Once the batch scoring has been performed, the process selects the queries with highest confidence to be requested in the upcoming time period and, if necessary, executes the queries against the database server (110) to retrieve the data (step 406). Finally, the data cache (108) is pre-populated for the relevant time period, which ends the process. The data cache (108) now contains the data that is most likely to be requested by the consumers for the upcoming time period. As a result, steps 216-218 of FIG. 2 and steps 316-318 of FIG. 3 can be completely or almost completely avoided, which makes the data retrieval process described in FIGS. 2 and 3 much more efficient.

It should also be noted that in some implementations, the process (400) does not only pre-populate the data cache (108) with expected data for an upcoming time period. The process (400) can also identify old data that is no longer expected to be used in the next upcoming workload and clear the cache of such data.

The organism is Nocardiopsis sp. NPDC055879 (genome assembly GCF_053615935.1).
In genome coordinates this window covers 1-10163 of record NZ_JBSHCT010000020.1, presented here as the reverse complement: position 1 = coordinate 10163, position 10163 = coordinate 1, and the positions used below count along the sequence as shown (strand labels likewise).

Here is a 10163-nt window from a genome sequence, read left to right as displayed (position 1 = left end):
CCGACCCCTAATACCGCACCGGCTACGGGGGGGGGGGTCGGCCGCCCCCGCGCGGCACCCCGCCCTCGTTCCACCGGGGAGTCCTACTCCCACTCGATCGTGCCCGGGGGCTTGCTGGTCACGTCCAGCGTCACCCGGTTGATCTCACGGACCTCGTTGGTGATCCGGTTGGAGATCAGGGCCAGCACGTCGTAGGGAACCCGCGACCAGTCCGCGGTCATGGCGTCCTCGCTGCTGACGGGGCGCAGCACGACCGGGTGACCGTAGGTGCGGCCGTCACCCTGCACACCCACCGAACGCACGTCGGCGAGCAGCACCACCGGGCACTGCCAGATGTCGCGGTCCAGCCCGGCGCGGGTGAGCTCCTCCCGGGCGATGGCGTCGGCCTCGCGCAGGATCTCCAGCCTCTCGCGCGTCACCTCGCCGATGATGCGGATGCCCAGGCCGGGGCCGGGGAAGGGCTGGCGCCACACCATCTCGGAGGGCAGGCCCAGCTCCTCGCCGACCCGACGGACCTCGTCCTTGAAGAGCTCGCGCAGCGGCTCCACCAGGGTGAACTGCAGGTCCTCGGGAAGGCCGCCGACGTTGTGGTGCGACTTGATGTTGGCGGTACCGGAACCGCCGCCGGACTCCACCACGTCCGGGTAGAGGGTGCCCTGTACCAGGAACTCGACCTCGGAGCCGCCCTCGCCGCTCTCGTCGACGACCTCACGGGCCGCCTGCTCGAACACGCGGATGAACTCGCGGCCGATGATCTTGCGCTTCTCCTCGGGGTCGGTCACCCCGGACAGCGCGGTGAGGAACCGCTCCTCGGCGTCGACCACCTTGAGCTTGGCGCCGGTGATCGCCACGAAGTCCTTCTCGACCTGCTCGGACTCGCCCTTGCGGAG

Real-Time Mode Operation

FIG. 5 shows a schematic flowchart of a smart data caching process running in real-time mode, in accordance with one implementation of the invention. The main goals and principles of the real-time operating mode are the same as for the batch mode described above, that is, to pre-populate the data cache (108) with data that is likely to be requested by the consumers, and thus minimize the number of time-consuming accesses to database server (110). However, in the real-time mode, in contrast to the batch mode described above with respect to FIG. 4, the data cache (108) is pre-populated continuously based on a data mining model representing the patterns of consumers' (102) query requests.